For now, such a high degree of cooperation seems unimaginable in Central Europe. The political scene in many countries of the region (but also in Italy or the United Kingdom) has fallen victim to artificially created narratives according to which everything and everyone needs to be clearly defined in black and white, with no hues of grey allowed.

Targeting isolation

Adhering to basic democratic principles across the Baltic-Black-Adriatic Sea triangle matters because it strengthens the institutional framework of cooperation when it is most needed.

Just two weeks before the Danish referendum, Russia decided to leave the Council of the Baltic Sea States, established in Copenhagen at the same time the Maastricht Treaty was signed. While inhabitants of Kaliningrad and Saint-Petersburg suffer from decisions made in Moscow, their neighbours need to unite even more. 

Other regional groupings, such as the recently dysfunctional Visegrad Group and the still vague Trimarium Initiative, which seeks to create infrastructural connections across the central and eastern part of the continent, will succeed only if they are backed by media pluralism, inclusiveness and dropping artificial conflicts.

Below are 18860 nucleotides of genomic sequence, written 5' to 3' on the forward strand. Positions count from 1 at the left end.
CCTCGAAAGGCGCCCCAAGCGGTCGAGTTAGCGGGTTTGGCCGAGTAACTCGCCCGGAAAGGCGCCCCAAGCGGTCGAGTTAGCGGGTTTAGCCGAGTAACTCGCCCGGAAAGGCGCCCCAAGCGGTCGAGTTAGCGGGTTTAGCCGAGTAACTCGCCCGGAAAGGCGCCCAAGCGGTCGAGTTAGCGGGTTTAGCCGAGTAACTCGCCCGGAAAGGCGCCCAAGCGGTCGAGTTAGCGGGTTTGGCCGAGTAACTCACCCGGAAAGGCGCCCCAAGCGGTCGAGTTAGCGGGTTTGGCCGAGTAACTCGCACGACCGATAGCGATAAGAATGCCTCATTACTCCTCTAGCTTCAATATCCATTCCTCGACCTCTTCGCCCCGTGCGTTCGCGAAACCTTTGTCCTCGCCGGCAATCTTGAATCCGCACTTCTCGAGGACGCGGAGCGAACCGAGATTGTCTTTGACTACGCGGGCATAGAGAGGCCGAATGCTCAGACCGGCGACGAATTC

Central European governments also need to be on the lookout for a positive, pro-EU agenda because the last 30 years have shown their strength lies in unity. Their economies still have a lot of catching up to do to avoid the middle-income trap and narrow the development gap with the western half of the continent. Ideological disputes and deep political divisions make this increasingly difficult in times of an open military conflict in Ukraine, rising energy and food prices, as well as challenges related to green transition.

On 1 June, the Danes admitted there is no alternative to increased European integration. Their decision shows the attractiveness of the benefits the EU offers in times of uncertainty. It is a strong signal to Central Europe that principle-based cooperation is the only way to go.

Stoking the flame of artificial conflicts over the rule of law, LGBTQ+ rights or slowing down the green transition will result in losing a historic chance to cement the successful transition of the 1990s and 2000s. After all, even Eurosceptic Danes, traditionally cautious about advancing supranational integration, sent a signal to right-wing radicals and traditionalists; intra-European cohesion does not mean fewer sovereign rights or loss of national identity.